While serving a prison term for armed robbery, Piri Thomas realized that what he had become was not who he was born to become. Moreover, he still had plenty of time to turn his life around and make something of himself. He encouraged himself to strive for better, and he found his writing voice. Since then, he has used his life and his career to make a positive impact on his family and his community. He has worked with prisoners, youth, and children, motivating them to find the best path they can find for their lives. He brings hope and wisdom to those who need it, and he is able to speak from experience and personal struggle. One of the ways he reaches out to people is through his stories, such as ‘‘Amigo Brothers,’’ a short story in his 1978 collection. In the story, two teenage boys who love boxing and love each other like brothers must face off in a championship boxing match. It puts their determination and friendship to the test. Set in Spanish Harlem, the story has not just a universal message for all readers, but specific messages for the people in Thomas’s community. Just as he has used his time and experience to encourage the people of his heritage, here he uses a short story to do the same thing.
The first way Thomas’s story speaks to the young people of Spanish Harlem is through his strong message about staying positive and not getting pulled into negative influences that can ruin a young man’s life. Having gone down that road himself, Thomas knows that it is a road of destruction where people are hurt, killed, or— like him—imprisoned. Although he experienced first-hand the devastating effects of those choices, he reveals in an interview for Bilingual Review, ‘‘When I came out of prison, I didn’t want to be out in the streets, because it was too tempting to pull into the negative.’’ He had to prepare and strengthen himself to be around those influences because he knew that they were so strong, they could pull him back into that lifestyle. In ‘‘Amigo Brothers,’’ he lets his reader know early that there are different paths a young man can take, and that it is important to choose wisely. In the fourth paragraph, barely into the story at all, he writes, ‘‘While some youngsters were into street negatives, Antonio and Felix slept, ate, rapped, and dreamt positive.’’ From the very beginning of the story, Thomas wants his young readers to understand that they have the power to make good choices, and that these protagonists are doing just that. The narrator also reveals that the two boys dream of becoming the lightweight champion of the world. Even in their humble surroundings, where discouragement is around every corner, they have great ambitions. Their dreams are constructive and motivating, and the boys are not jaded or brought down by the negative influences of other boys their age.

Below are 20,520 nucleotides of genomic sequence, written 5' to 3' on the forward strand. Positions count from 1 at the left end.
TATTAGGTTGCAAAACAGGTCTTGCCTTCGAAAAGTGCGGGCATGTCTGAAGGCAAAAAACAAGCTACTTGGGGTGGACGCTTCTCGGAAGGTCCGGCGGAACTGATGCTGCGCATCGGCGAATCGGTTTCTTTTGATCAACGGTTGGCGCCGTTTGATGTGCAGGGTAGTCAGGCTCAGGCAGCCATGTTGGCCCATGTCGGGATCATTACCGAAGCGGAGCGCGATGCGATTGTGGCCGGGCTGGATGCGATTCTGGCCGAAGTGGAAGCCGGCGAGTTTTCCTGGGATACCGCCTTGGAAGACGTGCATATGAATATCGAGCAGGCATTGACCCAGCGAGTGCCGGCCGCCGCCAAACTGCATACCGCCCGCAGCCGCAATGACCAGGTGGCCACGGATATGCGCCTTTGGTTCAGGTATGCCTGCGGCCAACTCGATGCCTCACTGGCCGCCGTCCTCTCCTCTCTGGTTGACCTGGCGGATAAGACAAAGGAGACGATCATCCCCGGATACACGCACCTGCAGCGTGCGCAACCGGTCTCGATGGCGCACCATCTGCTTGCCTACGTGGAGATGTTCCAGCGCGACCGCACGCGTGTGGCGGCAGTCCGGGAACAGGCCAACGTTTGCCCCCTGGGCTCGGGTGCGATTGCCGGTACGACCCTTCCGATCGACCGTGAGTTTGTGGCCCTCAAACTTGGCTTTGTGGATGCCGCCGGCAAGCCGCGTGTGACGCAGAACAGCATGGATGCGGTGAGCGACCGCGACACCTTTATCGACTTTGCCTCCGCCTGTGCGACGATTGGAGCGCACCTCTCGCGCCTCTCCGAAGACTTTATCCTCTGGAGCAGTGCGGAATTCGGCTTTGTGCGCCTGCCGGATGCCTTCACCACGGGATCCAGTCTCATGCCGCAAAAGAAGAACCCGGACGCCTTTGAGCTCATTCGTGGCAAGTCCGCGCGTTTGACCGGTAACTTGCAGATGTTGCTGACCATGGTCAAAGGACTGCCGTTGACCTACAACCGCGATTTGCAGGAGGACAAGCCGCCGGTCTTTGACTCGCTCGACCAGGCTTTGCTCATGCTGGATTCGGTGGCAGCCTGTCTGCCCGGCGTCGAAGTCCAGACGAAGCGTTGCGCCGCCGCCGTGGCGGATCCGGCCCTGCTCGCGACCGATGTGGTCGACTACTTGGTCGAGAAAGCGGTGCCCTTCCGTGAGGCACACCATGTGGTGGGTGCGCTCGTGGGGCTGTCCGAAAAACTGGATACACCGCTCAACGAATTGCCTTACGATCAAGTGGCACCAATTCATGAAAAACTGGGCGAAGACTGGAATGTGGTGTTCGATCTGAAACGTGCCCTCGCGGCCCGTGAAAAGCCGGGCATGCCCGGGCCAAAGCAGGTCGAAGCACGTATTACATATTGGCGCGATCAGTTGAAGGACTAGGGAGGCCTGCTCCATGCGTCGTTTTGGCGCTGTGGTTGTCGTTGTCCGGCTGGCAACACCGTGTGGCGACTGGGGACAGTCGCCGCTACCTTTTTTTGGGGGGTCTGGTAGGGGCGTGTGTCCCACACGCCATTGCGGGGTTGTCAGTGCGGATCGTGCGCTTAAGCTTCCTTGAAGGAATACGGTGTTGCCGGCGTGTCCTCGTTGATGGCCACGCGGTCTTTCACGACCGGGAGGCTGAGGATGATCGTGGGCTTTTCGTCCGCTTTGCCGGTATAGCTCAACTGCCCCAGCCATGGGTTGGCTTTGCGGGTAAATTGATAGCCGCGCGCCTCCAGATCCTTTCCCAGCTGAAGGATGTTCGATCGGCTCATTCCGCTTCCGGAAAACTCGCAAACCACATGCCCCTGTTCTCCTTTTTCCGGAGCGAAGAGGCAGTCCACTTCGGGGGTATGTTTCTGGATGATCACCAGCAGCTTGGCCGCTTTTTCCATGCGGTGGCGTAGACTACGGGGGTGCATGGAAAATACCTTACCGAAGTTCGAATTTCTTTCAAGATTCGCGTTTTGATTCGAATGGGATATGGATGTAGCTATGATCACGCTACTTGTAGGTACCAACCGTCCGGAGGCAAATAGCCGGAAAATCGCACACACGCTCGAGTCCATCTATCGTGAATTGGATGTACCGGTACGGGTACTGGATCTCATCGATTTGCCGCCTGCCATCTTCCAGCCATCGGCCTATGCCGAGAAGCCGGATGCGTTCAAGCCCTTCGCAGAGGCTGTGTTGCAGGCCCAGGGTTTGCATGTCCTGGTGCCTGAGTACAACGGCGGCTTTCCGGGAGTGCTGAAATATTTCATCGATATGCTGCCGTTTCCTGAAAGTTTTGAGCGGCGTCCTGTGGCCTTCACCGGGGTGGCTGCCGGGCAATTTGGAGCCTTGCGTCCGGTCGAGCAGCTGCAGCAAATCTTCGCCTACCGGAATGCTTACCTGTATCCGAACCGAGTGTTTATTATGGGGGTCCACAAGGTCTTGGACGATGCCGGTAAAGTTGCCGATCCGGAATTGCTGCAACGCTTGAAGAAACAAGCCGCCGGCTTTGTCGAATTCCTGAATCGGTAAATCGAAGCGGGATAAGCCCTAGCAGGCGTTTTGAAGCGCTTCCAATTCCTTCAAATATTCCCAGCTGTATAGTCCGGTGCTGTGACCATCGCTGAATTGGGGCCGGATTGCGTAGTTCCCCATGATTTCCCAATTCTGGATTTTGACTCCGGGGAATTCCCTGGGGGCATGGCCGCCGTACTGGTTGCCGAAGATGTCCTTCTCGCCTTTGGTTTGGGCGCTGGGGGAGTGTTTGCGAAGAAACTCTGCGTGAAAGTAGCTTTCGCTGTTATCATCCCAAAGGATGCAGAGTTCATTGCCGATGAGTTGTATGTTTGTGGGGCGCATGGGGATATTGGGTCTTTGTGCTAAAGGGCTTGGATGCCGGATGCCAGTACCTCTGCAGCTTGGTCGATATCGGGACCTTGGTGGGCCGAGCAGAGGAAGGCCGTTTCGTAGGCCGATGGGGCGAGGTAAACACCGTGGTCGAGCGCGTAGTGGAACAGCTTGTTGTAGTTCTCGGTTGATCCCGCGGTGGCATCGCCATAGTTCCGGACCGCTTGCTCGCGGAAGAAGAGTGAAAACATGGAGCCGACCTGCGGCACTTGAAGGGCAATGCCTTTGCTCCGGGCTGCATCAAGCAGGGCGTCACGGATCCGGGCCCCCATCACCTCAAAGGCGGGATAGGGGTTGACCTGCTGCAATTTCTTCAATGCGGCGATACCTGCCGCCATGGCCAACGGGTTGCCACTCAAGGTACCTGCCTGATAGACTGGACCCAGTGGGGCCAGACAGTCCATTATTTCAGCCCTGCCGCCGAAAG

In a later scene, Felix is watched by some local gang members. The narrator says that even though they were Puerto Rican like Felix, the territorial issue could mean problems. The gang members are watching Felix to see if they should go after him, but when they see his boxing moves, they decide to leave him alone. In this scene, Thomas subtly demonstrates that Felix is more powerful and in control, even though he is alone against the gang members. It is a metaphor for the larger message about making positive choices, even though many other people make negative choices every day. The pay-off for focusing on the positive is being more in control and stronger than those who make negative choices. This scene also hints at the effect a person’s choices have on his character. Felix has made good, productive choices, and he means no harm to anyone, although he is prepared to defend himself if necessary. In contrast, the gang members are looking for someone who is weaker than they are; they want an easy target to attack so they can feed the delusion that they are powerful and strong. When they see that Felix is a threat to their skewed sense of identity, they leave him alone. This shows their weakness of character because their motives are anything but pure.